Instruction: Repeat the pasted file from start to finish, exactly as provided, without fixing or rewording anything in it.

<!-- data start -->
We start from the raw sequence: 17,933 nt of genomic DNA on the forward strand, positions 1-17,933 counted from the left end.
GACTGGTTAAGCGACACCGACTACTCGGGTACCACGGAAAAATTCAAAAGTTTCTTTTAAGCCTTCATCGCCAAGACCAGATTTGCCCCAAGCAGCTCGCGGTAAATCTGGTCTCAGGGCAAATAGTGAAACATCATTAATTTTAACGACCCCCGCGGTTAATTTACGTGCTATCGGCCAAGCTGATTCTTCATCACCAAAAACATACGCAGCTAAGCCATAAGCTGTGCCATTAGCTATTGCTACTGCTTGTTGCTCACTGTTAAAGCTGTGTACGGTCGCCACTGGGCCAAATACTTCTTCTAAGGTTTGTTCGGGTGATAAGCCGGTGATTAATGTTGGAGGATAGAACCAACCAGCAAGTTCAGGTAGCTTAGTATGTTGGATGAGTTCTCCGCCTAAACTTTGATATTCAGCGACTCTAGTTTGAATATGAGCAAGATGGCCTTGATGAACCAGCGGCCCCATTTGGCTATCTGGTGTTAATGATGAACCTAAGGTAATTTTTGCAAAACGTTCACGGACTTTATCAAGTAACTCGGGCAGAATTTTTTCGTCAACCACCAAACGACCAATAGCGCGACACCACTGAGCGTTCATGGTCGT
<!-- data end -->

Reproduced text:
We start from the raw sequence: 17,933 nt of genomic DNA on the forward strand, positions 1-17,933 counted from the left end.
GACTGGTTAAGCGACACCGACTACTCGGGTACCACGGAAAAATTCAAAAGTTTCTTTTAAGCCTTCATCGCCAAGACCAGATTTGCCCCAAGCAGCTCGCGGTAAATCTGGTCTCAGGGCAAATAGTGAAACATCATTAATTTTAACGACCCCCGCGGTTAATTTACGTGCTATCGGCCAAGCTGATTCTTCATCACCAAAAACATACGCAGCTAAGCCATAAGCTGTGCCATTAGCTATTGCTACTGCTTGTTGCTCACTGTTAAAGCTGTGTACGGTCGCCACTGGGCCAAATACTTCTTCTAAGGTTTGTTCGGGTGATAAGCCGGTGATTAATGTTGGAGGATAGAACCAACCAGCAAGTTCAGGTAGCTTAGTATGTTGGATGAGTTCTCCGCCTAAACTTTGATATTCAGCGACTCTAGTTTGAATATGAGCAAGATGGCCTTGATGAACCAGCGGCCCCATTTGGCTATCTGGTGTTAATGATGAACCTAAGGTAATTTTTGCAAAACGTTCACGGACTTTATCAAGTAACTCGGGCAGAATTTTTTCGTCAACCACCAAACGACCAATAGCGCGACACCACTGAGCGTTCATGGTCGT